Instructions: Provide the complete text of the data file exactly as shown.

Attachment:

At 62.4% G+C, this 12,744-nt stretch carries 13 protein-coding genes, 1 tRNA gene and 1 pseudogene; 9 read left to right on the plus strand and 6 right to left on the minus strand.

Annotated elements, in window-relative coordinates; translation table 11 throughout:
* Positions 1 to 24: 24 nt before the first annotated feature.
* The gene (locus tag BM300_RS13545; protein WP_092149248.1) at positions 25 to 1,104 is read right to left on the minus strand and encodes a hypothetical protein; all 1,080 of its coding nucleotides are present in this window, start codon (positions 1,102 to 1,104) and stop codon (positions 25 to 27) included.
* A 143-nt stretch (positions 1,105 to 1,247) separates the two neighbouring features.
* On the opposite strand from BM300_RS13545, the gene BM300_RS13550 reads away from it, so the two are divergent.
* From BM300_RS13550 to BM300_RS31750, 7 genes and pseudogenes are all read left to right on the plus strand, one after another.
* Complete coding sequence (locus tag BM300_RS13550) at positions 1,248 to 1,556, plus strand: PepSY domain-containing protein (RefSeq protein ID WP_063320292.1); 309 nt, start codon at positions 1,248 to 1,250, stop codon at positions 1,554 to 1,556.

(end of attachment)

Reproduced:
At 62.4% G+C, this 12,744-nt stretch carries 13 protein-coding genes, 1 tRNA gene and 1 pseudogene; 9 read left to right on the plus strand and 6 right to left on the minus strand.

Annotated elements, in window-relative coordinates; translation table 11 throughout:
* Positions 1 to 24: 24 nt before the first annotated feature.
* The gene (locus tag BM300_RS13545; protein WP_092149248.1) at positions 25 to 1,104 is read right to left on the minus strand and encodes a hypothetical protein; all 1,080 of its coding nucleotides are present in this window, start codon (positions 1,102 to 1,104) and stop codon (positions 25 to 27) included.
* A 143-nt stretch (positions 1,105 to 1,247) separates the two neighbouring features.
* On the opposite strand from BM300_RS13545, the gene BM300_RS13550 reads away from it, so the two are divergent.
* From BM300_RS13550 to BM300_RS31750, 7 genes and pseudogenes are all read left to right on the plus strand, one after another.
* Complete coding sequence (locus tag BM300_RS13550) at positions 1,248 to 1,556, plus strand: PepSY domain-containing protein (RefSeq protein ID WP_063320292.1); 309 nt, start codon at positions 1,248 to 1,250, stop codon at positions 1,554 to 1,556.